Quite often, I wonder why there aren’t more people using SAP HANA. Don’t get me wrong, it’s SAP’s fastest ever growing product, it has a run rate of $1bn, there are a ton of developers, partners and appliances, and products and customers. I’ve been asked to do a webinar on why SAP HANA is different and it got me thinking.
Do you think that when Henry Ford created Tin Lizzie, he was thinking “great now people will be able to drop down to the Jersey Shore for the weekend”? I suspect that he may have been that forward thinking. He certainly understood the impact of his innovation:
“If I had asked people what they wanted, they would have said faster horses.”
And this is certainly the case with databases. Oracle asked their customers what they wanted, and they built a faster horse, with Exadata. SAP founder Hasso Plattner took a different approach, and built a car, with SAP HANA. This is the problem: there are many barriers to getting mass adoption of a transformational innovation.
Stables, Stableboys, Ironmongers and Coachmen
There are entire industries that the car industry destroyed, whilst creating an entire new industry. The same is true with the database industry. There is a whole industry of disk storage, database administrators and performance experts, all keeping traditional RDBMS running. SAP HANA doesn’t need expensive high-end disks, DBAs or tuning.
It does however create industries of high-end RAM production and the build of a whole new collection of business applications, which has the capability stimulate a much bigger growth than the industries which will be cannibalized.
Can you imagine driving your 2013 Ford Focus on the roads of the early 1900s? It wouldn’t last long!
The parallel is true with SAP HANA: despite what some people say, SAP HANA is only OK at running existing applications. You can move your existing large-scale ERP onto SAP HANA, but it will only deliver modest benefits out the box. But just like when the roads started to improve in the 1920s and 1930s, you get massive improvements when you start to optimize your application for SAP HANA.
SAP has a “100,000x” club, for customers who have improved process efficiency by at least 100,000x, which I’ve always felt was somewhat missing the point. Put in business terms: you can reduce stock-outs, improve predictions of customer demand, reduce the time to close the books and reduce debtor days. And that’s just the start.
The Horse itself
There are now around 100m horses in the world, with around 27m in Africa alone, which has far fewer cars per capita. There are now far fewer horses in the western world than there were a century ago, and this no doubt slowed the adoption of cars. A typical horse would last 10-12 years of working life, so why buy a car when you have a perfectly well working horse?
Once again the same applies to the database. There are hundreds of thousands of Oracle, IBM DB2 and Microsoft SQL systems out there, all doing their thing. Why would you want to replace them with SAP HANA, when they work – at least until the infrastructure they are on needs replacing.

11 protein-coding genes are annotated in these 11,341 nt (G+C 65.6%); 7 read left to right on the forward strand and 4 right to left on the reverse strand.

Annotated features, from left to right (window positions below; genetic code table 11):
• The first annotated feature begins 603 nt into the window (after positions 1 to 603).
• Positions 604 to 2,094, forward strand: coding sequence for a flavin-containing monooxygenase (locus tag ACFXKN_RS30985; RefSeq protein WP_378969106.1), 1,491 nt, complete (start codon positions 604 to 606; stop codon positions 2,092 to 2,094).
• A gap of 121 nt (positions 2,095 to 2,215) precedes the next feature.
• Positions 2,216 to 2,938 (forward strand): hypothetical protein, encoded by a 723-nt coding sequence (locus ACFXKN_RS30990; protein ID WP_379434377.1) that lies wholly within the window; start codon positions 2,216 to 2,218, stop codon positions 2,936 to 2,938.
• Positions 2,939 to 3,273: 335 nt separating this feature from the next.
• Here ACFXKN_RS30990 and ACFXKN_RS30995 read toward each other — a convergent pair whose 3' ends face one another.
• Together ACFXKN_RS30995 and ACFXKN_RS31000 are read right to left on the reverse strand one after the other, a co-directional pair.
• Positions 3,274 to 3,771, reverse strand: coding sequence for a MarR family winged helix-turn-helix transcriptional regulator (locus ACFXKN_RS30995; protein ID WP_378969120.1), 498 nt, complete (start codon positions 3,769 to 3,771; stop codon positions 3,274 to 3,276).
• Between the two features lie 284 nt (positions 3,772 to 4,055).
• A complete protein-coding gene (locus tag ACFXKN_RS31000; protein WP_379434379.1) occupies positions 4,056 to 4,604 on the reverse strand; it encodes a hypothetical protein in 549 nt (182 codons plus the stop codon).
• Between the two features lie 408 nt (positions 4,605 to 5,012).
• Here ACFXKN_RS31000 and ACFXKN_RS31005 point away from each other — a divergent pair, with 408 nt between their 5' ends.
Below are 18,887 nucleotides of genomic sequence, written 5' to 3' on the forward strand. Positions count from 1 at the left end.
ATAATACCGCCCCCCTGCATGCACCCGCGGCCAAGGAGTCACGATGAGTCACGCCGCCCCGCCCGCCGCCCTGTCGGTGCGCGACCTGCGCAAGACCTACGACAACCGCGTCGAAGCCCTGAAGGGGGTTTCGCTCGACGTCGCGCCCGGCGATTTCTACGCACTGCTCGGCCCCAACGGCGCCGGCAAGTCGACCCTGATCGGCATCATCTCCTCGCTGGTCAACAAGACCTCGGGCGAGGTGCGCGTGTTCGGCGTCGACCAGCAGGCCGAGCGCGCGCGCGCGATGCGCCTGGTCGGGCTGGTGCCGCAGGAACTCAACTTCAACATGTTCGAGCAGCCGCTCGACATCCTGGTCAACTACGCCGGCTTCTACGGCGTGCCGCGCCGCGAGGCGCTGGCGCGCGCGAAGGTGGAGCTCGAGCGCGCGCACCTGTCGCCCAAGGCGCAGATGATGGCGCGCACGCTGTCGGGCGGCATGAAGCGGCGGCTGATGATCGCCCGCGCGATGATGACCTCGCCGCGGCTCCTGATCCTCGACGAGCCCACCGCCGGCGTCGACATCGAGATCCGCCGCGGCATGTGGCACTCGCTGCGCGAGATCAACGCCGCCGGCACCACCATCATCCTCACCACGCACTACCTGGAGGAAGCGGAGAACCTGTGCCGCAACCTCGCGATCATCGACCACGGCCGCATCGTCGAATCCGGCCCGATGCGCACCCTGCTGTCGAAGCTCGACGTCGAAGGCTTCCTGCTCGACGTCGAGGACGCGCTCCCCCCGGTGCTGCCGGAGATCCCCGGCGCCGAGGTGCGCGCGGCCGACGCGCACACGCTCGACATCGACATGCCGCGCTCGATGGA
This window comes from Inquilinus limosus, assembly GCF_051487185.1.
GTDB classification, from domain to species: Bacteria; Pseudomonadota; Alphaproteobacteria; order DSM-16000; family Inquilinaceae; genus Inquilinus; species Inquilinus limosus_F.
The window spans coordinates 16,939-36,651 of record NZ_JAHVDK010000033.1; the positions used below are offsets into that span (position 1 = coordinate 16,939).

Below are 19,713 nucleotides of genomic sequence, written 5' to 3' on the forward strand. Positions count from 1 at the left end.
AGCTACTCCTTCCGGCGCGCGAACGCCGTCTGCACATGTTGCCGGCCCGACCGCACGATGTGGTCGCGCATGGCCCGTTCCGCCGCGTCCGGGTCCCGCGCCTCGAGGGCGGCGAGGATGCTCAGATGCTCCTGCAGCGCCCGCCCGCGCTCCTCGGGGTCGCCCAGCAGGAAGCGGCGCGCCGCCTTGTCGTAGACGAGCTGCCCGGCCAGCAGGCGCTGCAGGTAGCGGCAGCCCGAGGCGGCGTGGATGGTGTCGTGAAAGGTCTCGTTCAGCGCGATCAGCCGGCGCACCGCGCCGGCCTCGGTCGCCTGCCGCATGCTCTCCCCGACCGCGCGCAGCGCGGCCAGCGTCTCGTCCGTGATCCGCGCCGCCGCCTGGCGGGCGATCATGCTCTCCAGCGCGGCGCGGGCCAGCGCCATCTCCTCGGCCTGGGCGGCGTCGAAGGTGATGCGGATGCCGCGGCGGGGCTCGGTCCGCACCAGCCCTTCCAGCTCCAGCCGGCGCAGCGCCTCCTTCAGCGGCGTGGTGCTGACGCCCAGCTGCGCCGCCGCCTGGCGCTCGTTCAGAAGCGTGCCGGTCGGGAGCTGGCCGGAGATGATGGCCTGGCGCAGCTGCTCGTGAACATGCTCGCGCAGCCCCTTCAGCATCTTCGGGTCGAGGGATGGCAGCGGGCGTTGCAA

The opportunity of new industries
We don’t think anything of going to the shopping mall, filling the car full of shopping, going to the movies and filling up with gas on the way home. All of these industries were created by the car, including motels, drive-thrus, Formula-1, and a hundred other industries.
And this is the tough thing – how do you imagine up a new industry? This is known as the second-order effects of technology, which most often happens by accident. Certainly this is true of my experience with SAP HANA – you have to drive the road and take a leap of faith, to see the value. For instance in Capital Markets, you can run an Order Management System which also provides real-time P&L and Risk Management, on SAP HANA. These are the new industries made possible by technology.
Why is SAP HANA the car rather than a faster horse?
This is the hardest question to answer, and it’s one that I feel technology leaders like Vishal Sikka also struggle with. I know that I do, and it is extremely difficult to explain new paradigms in a clear and consistent way. I believe there are three important dimensions: and
First, SAP HANA is an application platform and not a database. It contains a database, and a number of additional engines including text, sentiment and search, mathematics and predictives, spatial and graph, ETL and streaming, plus application and integration services. You can build everything in one place where other platforms would need 10-15 different components and systems.
Second, SAP HANA is very fast, and this means you only need to store information once and then you can present it in any format or aggregation on demand. Because of this, you can use all of the functions above, on the same data set. This causes a dramatic simplification.
Third, because SAP HANA is a very fast platform with a lot of functionality, you build business applications that you couldn’t imagine. As a retailer you can predict product demand based on social sentiment, and automate distribution to reduce stock-outs, based on what is selling right this second and weather data. This is the second-order effect of technology.
I have a genuine sense that like the car, everyone will be using SAP HANA, or a similar in-memory application platform. The simplification that it provides will mean that everyone will have to follow. Right now this is in its infancy and most people using SAP HANA are just accelerating their existing information assets. What will follow in 2014 and 2015 as the roads get built will be incredibly interesting.
I’m not sure that I can claim to explain this perfectly either. I’d love your feedback – I can learn from it.
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